Nomad and Tourist

For Zygmunt Bauman, the philosopher, the difference between the tourist and the vagabond is the difference between choosing and not choosing. For some nomads, they have no choice, but to be on the road. Broken homes, too old to get a job, marriage breakdown, financial stress etc. can force a person to be a nomad. The 2017 book, Nomadland: Surviving America in the Twenty-First Century by Jessica Bruder, touched on this. She profiled people who were nomads, but were also a new, low-cost labor pool, made up largely of transient older Americans. These invisible casualties of the 2007 Recession have taken to the road by the tens of thousands in late-model RVs, travel trailers, and vans, forming a growing community of nomads. In Europe, many nomads travel for the summer, and have a dorm or home to rerun to. Are they both nomads yes! However, this latter group are not vagabonds.

Nomads and Consumerism

There are those who suggest that nomads change nothing, because travel is consumerism. Basically, travel, even if minimalist, is not an radical transition towards de-growth economic systems Does nomadism attack the capitalist growth economy or are nomads complicit with it. However, people like Kate Soper argue that alternative ways of living can be more enjoyable than consumerism, and can act as an opportunity for moving to a fairer and more life-enhancing use of resource. She calls new modes of thinking about human pleasure and self-realisation like nomadism as alternative hedonism. We need to think about the political, economic and ecological implications of our lifestyles.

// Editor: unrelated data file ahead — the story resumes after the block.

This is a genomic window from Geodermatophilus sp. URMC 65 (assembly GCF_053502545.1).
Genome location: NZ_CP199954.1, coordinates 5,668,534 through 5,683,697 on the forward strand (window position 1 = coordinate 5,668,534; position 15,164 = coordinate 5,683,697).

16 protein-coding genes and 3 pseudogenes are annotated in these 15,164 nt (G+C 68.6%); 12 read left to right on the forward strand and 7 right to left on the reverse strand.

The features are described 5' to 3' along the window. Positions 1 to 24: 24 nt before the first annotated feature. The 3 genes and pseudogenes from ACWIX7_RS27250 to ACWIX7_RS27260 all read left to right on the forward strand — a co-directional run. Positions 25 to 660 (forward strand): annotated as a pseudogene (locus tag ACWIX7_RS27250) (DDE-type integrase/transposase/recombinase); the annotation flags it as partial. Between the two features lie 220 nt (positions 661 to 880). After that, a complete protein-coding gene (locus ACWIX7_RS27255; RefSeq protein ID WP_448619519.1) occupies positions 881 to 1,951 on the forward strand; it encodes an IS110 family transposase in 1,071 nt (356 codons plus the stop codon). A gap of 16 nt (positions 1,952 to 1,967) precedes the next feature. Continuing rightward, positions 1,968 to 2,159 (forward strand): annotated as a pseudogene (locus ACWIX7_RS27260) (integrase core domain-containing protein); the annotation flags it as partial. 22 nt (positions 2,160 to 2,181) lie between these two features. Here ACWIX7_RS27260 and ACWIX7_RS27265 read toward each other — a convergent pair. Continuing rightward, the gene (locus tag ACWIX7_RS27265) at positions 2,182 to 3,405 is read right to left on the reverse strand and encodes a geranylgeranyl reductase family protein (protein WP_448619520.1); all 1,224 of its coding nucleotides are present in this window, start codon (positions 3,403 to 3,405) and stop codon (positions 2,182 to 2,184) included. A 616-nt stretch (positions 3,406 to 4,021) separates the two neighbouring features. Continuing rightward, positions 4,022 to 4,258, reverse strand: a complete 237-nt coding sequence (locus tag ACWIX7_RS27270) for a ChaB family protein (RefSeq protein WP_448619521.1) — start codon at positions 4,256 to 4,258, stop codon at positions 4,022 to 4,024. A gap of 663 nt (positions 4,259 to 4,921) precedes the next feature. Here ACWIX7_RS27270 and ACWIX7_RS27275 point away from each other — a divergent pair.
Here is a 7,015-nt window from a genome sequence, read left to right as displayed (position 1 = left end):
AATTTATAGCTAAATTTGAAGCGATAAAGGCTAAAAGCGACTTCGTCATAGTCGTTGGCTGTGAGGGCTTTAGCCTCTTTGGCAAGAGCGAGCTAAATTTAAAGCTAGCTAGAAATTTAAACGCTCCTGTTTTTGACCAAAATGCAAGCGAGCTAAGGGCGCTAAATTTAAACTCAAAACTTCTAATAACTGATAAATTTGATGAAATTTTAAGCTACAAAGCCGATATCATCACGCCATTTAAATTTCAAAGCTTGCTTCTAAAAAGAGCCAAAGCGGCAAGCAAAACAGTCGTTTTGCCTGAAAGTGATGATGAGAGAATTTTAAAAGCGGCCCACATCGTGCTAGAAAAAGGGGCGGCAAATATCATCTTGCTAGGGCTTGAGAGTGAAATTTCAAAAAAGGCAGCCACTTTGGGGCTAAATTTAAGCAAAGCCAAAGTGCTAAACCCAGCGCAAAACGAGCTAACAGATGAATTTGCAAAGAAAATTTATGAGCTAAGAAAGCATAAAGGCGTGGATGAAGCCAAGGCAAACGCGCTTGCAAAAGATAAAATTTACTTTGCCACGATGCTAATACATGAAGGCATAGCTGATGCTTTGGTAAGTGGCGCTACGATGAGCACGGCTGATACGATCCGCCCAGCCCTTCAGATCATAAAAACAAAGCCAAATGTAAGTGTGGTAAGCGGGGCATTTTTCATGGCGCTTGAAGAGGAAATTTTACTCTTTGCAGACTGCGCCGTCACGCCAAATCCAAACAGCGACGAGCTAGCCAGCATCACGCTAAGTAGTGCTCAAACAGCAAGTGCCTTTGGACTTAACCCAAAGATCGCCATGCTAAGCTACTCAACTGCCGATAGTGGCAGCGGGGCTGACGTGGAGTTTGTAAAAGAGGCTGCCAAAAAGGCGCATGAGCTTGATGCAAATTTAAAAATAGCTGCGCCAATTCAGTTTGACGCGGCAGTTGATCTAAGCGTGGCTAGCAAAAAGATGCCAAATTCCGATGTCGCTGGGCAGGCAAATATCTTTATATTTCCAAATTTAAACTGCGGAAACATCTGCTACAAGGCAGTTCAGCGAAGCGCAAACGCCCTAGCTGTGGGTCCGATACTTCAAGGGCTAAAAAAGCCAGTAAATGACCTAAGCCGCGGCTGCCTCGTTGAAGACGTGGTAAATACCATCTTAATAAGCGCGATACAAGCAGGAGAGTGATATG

Nomads and Too Much Freedom

Does nomadism equal freedom. How much is too much freedom. Janis Joplin in the song "Me and Bobby McG" - Kris Kristofferson wrote the song. The lyric "Freedom's just another word for nothin' left to lose" can be interpreted in many ways, but for me (Subaculture), it means too much freedom is dangereous, and it can bring you down some wrong paths (e.g hard drugs). Being a nomad doesnt mean radical, unresrtrained freedom or does it :)

Nomads and Utopian Thinking

Travel has always been a canvas for Utopian musings, and has been an important vehicle for the imagining of possible futures. The Utopian impulse involves the invocation of hope, and an ambitious re-articulation of the social imaginary. It is also inevitably constructed and constrained by the present, and therefore offers both an encounter with experience and an escape from it. Undoubtedly, the Utopian impulse is a kind of ‘what if’ thinking – but of a particular kind. It is often best described though distinctions and contrasts: in Karl Manhiem, ‘Utopian’ thinking belongs to the oppressed, that impels transformational action while disguising certain aspects of social reality. For Terry Eagleton, the best utopias are ‘devices for embarrassing the world we actually have’ contrasted both with the ideal of perfection and with the idealization of the present.

Utopian thinking could be defined as picturing an alternative future that is meant to fundamentally challenge the status quo – in other words, a ‘what if’ that intends to disrupt ‘what is.’